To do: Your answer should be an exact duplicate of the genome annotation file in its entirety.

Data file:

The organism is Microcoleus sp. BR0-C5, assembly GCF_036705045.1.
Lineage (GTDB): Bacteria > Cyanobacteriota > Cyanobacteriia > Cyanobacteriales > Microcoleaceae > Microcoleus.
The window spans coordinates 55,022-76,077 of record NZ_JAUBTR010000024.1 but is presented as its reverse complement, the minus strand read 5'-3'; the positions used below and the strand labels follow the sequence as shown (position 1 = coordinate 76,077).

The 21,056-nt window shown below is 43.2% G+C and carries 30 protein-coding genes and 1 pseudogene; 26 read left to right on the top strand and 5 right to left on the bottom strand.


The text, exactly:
The organism is Microcoleus sp. BR0-C5, assembly GCF_036705045.1.
Lineage (GTDB): Bacteria > Cyanobacteriota > Cyanobacteriia > Cyanobacteriales > Microcoleaceae > Microcoleus.
The window spans coordinates 55,022-76,077 of record NZ_JAUBTR010000024.1 but is presented as its reverse complement, the minus strand read 5'-3'; the positions used below and the strand labels follow the sequence as shown (position 1 = coordinate 76,077).

The 21,056-nt window shown below is 43.2% G+C and carries 30 protein-coding genes and 1 pseudogene; 26 read left to right on the top strand and 5 right to left on the bottom strand.